I put him in the house, sat on the couch, and in a panic realized what a mistake I had made. What was I going to do with this dog? I couldn’t just bring him back to the rafting company. Everyone would think I was a terrible person, and besides he would just end up at the animal shelter, which unfortunately has a high euthanasia rate due to lots of stray dogs. And besides, even if I found another owner for him on Craigslist or something, what was I going to say? Sorry I couldn’t hack being a dog owner for more than two hours? Maybe the people who told me I shouldn’t get a dog were right, now I was locked in to taking care of this animal and my life would forever be compromised. If I couldn’t handle a dog, how would I ever raise kids?!?
And it was amidst this state of panic that I realized maybe I was getting ahead of myself. It suddenly dawned on me that I was expecting this dog to be perfect right from the get go. That I had assumed our dog/owner relationship would just fall into it’s natural and correct order simply because I had chosen the dog that was meant for me. Realistically, my ability to chose and care for a dog didn’t have to reflect on my entire personality (and certainly not my ability to care for kids in the distant future) and maybe I should give it a few days, or at least try to feed him first, before I decided whether I could keep him. And if after a couple weeks it still wasn’t working out, I would do everything I could to find him a great new home. Yes, it would be a failure of sorts, but definitely a learning experience and certainly not the end of the world.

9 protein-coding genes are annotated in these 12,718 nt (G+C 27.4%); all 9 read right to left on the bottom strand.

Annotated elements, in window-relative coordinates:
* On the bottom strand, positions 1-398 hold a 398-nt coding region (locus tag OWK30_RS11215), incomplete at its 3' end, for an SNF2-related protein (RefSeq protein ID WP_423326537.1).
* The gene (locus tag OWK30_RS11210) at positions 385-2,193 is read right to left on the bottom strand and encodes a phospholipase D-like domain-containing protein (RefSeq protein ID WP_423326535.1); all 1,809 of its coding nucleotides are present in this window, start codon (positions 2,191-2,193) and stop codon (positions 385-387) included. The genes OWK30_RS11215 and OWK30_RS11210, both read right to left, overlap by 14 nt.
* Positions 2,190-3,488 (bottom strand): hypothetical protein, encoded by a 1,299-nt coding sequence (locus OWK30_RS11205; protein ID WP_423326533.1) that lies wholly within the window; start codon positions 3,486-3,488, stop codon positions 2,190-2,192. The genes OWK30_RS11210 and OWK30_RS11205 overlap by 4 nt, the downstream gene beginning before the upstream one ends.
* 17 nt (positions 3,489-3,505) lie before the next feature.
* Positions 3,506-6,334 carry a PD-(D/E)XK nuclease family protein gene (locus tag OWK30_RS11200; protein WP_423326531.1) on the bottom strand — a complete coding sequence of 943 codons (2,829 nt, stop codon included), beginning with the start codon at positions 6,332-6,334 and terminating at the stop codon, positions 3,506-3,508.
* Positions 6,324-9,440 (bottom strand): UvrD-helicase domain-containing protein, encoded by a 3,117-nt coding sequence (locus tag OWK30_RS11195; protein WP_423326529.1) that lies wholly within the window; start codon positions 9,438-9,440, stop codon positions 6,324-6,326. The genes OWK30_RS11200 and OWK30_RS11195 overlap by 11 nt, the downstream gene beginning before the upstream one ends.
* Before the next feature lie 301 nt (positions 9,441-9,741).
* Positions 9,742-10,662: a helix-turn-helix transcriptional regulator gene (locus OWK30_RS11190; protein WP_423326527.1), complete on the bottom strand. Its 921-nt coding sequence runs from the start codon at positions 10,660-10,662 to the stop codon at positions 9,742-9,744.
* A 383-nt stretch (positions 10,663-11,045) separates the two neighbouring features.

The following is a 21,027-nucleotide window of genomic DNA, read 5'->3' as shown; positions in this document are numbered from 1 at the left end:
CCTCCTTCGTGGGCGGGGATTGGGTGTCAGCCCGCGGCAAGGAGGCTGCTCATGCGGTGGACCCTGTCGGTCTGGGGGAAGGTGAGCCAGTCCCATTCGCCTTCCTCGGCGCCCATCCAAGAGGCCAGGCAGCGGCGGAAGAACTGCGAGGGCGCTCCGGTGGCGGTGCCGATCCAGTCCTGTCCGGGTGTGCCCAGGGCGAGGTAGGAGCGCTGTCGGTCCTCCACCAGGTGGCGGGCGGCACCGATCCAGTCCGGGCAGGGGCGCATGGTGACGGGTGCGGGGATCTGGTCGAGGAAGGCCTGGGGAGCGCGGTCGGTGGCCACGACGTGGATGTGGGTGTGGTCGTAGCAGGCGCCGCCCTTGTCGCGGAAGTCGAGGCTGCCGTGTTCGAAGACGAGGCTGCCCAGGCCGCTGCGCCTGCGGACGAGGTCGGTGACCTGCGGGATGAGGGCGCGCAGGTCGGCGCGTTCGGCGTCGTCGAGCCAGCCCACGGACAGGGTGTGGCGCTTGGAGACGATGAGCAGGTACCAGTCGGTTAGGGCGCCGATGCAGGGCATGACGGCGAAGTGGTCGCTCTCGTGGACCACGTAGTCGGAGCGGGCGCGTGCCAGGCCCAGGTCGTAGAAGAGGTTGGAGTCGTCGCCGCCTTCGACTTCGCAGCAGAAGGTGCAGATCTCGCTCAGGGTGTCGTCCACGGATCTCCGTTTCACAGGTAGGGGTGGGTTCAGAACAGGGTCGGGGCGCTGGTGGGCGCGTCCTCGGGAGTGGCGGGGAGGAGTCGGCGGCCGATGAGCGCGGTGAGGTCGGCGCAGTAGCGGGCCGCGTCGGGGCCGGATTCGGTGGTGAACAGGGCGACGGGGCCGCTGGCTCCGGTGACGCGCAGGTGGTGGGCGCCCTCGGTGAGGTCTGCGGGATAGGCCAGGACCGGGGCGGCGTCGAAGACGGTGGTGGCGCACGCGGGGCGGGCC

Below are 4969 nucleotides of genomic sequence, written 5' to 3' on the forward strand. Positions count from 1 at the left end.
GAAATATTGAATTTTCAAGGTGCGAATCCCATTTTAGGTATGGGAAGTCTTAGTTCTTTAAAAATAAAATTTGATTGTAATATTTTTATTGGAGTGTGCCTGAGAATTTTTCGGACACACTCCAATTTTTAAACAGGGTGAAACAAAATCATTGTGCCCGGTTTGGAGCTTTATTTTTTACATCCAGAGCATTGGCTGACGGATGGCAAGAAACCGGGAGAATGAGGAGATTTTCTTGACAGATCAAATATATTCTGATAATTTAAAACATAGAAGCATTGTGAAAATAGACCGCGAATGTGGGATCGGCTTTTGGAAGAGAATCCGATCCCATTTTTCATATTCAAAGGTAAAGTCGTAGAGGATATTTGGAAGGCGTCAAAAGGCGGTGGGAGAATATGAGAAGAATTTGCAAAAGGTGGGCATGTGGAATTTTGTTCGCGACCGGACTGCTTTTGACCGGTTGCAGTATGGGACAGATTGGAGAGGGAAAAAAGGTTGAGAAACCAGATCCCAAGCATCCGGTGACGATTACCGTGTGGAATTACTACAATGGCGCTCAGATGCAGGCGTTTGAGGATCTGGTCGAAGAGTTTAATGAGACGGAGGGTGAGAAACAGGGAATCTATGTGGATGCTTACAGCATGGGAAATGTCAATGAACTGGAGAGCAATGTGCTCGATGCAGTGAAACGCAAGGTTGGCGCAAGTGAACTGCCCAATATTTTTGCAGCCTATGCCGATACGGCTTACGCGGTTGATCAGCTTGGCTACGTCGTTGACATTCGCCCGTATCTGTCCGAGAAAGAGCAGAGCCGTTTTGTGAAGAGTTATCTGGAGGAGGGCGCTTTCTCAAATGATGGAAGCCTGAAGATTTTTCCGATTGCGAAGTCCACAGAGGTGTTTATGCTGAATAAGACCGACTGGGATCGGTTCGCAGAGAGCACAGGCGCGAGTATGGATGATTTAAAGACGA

Well it’s been exactly a year now, and obviously things have worked out. After feeding him and walking him for a few days he started listening to me, and I figured out he only growls at other male dogs when he is on a leash. Yes he still eats anything remotely edible on his level, tries to chase things with diesel engines, and takes inopportune 45 minute romps through the woods that leave me panicked and furious. And I have had to make compromises in my schedule and travel plans to take care of him. But despite the moments of anger and inconvenience, I’ve never regretted getting a dog. Louie follows me around the house, sleeps at the foot of my bed, and few things make me happier than running through the woods with him on a nice trail.
In becoming a dog owner, my entire perception of commitment changed. Whenever you commit to something new, whether it’s a career path or a partner, a dog or a city, you always have this ideal image of how it should be in your head, and the reality is usually far from that picture. But if you relax, give it some time, get in touch with reality and accept that failure won’t make the sky fall down, things tend to work out well in the end.